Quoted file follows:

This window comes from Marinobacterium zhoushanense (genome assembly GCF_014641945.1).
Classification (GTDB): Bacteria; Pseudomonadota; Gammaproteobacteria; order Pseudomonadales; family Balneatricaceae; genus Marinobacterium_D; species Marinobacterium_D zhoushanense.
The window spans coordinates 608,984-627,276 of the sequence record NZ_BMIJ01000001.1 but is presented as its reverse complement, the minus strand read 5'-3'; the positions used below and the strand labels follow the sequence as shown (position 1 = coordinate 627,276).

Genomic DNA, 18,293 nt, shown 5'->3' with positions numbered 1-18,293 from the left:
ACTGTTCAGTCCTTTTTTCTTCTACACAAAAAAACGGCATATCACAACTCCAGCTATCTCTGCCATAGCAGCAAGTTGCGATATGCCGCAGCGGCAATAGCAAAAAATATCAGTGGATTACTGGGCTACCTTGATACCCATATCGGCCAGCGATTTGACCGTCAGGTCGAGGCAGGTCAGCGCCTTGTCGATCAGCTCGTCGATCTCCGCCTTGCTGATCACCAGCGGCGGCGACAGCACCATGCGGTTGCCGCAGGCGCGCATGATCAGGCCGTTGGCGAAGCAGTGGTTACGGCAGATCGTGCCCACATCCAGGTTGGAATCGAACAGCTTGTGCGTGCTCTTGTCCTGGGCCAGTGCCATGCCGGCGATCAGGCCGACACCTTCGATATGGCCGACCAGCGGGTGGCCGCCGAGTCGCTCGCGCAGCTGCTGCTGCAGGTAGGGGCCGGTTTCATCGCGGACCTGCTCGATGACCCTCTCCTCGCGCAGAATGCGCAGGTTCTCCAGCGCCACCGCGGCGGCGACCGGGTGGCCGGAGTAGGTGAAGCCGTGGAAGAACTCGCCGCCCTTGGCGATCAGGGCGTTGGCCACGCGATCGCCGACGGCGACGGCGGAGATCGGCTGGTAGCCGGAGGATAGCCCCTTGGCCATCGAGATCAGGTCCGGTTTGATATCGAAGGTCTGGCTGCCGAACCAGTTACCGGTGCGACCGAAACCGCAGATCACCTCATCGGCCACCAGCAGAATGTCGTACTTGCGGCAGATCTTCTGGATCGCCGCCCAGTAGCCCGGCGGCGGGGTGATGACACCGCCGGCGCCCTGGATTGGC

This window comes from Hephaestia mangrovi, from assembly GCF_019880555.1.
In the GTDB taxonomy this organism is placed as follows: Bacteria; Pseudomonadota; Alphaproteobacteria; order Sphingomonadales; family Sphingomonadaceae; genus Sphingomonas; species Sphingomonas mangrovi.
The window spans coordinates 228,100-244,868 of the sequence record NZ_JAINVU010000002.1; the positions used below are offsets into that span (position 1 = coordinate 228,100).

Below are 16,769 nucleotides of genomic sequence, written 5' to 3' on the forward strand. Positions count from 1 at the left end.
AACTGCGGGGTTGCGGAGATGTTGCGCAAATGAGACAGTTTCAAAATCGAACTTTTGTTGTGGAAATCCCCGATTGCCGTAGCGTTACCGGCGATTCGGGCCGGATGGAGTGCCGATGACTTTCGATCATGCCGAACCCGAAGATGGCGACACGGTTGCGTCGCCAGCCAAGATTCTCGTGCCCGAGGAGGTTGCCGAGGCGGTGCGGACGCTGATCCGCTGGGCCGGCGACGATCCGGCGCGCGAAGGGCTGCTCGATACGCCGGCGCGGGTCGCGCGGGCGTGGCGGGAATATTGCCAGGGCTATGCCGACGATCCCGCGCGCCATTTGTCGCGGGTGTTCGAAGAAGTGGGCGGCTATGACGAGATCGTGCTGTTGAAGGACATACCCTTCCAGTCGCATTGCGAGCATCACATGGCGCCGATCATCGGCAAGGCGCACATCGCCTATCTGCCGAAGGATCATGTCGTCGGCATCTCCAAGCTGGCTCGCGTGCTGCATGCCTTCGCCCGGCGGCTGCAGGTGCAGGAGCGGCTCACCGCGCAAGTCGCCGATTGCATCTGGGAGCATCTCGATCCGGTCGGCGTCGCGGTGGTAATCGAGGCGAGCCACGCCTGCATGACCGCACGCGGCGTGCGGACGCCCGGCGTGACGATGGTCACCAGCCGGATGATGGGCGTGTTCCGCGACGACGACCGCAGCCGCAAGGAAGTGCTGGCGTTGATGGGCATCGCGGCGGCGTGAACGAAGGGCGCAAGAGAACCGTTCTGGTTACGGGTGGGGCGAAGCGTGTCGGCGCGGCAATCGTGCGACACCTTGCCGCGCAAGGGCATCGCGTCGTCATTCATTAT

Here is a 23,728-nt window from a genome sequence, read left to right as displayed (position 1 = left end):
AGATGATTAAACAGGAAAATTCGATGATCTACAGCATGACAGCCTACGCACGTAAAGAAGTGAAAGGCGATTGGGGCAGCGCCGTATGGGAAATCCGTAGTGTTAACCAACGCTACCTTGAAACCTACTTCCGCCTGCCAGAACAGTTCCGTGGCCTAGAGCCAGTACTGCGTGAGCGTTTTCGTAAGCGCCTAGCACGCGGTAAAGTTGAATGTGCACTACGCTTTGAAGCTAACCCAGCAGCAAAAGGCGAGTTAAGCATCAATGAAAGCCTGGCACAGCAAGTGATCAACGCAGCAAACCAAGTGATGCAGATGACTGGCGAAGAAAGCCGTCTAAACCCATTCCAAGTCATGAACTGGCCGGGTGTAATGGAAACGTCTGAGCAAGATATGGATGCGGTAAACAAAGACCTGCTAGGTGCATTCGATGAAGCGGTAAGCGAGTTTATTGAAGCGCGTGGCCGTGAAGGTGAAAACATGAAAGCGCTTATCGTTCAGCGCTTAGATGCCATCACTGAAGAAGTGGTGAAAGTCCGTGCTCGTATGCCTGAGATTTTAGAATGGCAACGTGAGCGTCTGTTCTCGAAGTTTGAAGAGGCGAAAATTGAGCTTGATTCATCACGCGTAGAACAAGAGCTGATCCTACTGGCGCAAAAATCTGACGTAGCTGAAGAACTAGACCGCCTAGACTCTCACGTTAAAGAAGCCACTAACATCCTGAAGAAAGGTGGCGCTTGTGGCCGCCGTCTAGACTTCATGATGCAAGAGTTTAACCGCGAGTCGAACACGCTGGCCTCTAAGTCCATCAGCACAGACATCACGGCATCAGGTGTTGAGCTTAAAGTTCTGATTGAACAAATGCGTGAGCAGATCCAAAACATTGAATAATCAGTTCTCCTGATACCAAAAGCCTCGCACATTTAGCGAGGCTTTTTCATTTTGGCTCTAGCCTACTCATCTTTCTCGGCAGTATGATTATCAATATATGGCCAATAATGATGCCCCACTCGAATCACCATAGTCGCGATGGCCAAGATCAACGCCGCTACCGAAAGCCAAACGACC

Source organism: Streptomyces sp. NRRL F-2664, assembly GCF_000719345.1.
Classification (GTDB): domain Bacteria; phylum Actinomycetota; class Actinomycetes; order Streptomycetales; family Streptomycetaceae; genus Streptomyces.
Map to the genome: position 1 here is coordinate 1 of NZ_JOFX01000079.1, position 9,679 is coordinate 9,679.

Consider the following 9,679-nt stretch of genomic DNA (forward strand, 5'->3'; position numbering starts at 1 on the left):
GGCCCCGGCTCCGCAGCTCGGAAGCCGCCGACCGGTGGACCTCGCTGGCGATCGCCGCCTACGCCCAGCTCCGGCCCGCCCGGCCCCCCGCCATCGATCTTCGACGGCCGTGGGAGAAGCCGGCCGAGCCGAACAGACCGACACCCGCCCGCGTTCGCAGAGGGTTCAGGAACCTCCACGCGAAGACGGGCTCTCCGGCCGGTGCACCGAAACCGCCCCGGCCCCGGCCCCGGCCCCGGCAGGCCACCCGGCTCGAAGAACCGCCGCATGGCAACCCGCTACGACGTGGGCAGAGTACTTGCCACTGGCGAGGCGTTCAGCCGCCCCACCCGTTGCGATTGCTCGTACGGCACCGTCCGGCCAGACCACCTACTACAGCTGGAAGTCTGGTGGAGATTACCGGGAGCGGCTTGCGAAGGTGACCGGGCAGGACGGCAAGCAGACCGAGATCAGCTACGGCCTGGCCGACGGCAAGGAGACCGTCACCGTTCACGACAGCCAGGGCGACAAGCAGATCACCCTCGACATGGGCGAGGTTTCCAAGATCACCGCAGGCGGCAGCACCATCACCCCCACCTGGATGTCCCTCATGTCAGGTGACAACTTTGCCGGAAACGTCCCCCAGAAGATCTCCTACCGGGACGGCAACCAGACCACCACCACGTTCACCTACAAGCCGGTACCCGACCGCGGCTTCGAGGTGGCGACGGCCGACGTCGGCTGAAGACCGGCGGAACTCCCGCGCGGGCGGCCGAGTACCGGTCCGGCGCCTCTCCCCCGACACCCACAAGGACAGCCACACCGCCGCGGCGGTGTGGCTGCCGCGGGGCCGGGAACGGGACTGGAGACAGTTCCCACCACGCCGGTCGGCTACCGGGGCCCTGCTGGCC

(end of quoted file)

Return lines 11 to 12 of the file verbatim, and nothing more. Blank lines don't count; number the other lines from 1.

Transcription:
Here is a 23,728-nt window from a genome sequence, read left to right as displayed (position 1 = left end):
AGATGATTAAACAGGAAAATTCGATGATCTACAGCATGACAGCCTACGCACGTAAAGAAGTGAAAGGCGATTGGGGCAGCGCCGTATGGGAAATCCGTAGTGTTAACCAACGCTACCTTGAAACCTACTTCCGCCTGCCAGAACAGTTCCGTGGCCTAGAGCCAGTACTGCGTGAGCGTTTTCGTAAGCGCCTAGCACGCGGTAAAGTTGAATGTGCACTACGCTTTGAAGCTAACCCAGCAGCAAAAGGCGAGTTAAGCATCAATGAAAGCCTGGCACAGCAAGTGATCAACGCAGCAAACCAAGTGATGCAGATGACTGGCGAAGAAAGCCGTCTAAACCCATTCCAAGTCATGAACTGGCCGGGTGTAATGGAAACGTCTGAGCAAGATATGGATGCGGTAAACAAAGACCTGCTAGGTGCATTCGATGAAGCGGTAAGCGAGTTTATTGAAGCGCGTGGCCGTGAAGGTGAAAACATGAAAGCGCTTATCGTTCAGCGCTTAGATGCCATCACTGAAGAAGTGGTGAAAGTCCGTGCTCGTATGCCTGAGATTTTAGAATGGCAACGTGAGCGTCTGTTCTCGAAGTTTGAAGAGGCGAAAATTGAGCTTGATTCATCACGCGTAGAACAAGAGCTGATCCTACTGGCGCAAAAATCTGACGTAGCTGAAGAACTAGACCGCCTAGACTCTCACGTTAAAGAAGCCACTAACATCCTGAAGAAAGGTGGCGCTTGTGGCCGCCGTCTAGACTTCATGATGCAAGAGTTTAACCGCGAGTCGAACACGCTGGCCTCTAAGTCCATCAGCACAGACATCACGGCATCAGGTGTTGAGCTTAAAGTTCTGATTGAACAAATGCGTGAGCAGATCCAAAACATTGAATAATCAGTTCTCCTGATACCAAAAGCCTCGCACATTTAGCGAGGCTTTTTCATTTTGGCTCTAGCCTACTCATCTTTCTCGGCAGTATGATTATCAATATATGGCCAATAATGATGCCCCACTCGAATCACCATAGTCGCGATGGCCAAGATCAACGCCGCTACCGAAAGCCAAACGACC